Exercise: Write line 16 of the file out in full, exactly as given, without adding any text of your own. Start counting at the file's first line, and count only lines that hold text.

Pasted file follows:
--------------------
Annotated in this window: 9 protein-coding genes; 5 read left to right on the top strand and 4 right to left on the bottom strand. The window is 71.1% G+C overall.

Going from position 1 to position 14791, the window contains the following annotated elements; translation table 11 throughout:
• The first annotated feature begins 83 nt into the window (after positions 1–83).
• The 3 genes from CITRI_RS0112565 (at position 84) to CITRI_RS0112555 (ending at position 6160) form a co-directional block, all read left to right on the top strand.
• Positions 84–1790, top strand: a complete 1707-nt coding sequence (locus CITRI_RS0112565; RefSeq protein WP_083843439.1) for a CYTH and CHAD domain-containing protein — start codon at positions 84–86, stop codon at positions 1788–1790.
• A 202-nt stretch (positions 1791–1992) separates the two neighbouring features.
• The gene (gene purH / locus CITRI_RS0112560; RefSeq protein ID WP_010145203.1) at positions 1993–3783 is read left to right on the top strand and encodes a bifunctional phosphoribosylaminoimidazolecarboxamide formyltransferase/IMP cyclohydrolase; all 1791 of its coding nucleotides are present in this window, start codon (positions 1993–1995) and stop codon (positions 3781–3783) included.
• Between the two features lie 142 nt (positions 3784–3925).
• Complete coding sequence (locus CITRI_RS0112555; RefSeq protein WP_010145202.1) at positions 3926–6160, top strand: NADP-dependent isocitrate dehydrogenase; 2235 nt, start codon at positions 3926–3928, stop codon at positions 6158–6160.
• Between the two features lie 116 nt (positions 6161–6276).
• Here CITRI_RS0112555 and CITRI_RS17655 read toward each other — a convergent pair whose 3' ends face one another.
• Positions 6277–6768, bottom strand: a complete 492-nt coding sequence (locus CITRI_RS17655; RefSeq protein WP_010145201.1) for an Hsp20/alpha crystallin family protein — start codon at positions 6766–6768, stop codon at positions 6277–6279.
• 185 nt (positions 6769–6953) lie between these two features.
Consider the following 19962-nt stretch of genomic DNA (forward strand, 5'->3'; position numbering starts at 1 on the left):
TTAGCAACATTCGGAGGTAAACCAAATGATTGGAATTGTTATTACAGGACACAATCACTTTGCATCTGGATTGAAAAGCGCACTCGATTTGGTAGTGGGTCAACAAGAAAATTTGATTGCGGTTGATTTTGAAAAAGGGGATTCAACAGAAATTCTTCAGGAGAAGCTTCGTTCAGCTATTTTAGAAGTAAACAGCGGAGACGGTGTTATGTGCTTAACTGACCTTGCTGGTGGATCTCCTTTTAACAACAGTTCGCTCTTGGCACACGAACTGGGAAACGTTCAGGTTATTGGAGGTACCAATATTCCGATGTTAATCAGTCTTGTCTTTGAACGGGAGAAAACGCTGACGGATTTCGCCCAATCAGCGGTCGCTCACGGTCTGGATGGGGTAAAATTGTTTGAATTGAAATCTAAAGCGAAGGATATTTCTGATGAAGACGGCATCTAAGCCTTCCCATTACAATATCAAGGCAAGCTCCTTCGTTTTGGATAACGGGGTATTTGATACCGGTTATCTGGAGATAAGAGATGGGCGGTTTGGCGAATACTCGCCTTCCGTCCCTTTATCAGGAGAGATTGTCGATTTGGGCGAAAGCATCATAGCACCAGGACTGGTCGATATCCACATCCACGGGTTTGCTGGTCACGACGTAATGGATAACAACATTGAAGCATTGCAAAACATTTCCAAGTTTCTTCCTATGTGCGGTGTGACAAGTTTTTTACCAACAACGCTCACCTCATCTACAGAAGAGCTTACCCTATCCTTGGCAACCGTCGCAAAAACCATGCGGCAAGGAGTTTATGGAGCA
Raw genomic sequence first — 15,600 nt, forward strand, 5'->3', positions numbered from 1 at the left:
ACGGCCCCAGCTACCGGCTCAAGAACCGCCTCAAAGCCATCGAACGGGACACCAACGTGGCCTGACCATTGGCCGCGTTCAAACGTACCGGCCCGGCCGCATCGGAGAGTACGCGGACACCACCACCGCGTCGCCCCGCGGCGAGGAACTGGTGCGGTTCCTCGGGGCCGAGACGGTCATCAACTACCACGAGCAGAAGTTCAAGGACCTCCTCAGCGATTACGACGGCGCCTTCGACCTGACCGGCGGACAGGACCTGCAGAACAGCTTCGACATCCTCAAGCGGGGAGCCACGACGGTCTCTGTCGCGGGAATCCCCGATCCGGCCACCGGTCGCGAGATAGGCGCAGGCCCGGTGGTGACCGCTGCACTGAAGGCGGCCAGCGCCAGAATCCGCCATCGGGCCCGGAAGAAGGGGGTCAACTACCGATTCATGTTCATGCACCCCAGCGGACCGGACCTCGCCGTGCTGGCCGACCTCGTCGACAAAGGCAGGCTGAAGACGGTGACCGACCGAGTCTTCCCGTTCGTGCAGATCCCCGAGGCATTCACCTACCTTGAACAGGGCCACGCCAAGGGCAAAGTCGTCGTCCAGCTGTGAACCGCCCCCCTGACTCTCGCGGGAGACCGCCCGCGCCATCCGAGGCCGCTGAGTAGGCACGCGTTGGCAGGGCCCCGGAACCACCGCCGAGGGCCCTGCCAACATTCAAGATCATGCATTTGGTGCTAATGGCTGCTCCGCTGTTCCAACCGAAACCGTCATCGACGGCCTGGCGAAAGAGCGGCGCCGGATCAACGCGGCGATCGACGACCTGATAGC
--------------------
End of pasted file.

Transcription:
Raw genomic sequence first — 15,600 nt, forward strand, 5'->3', positions numbered from 1 at the left: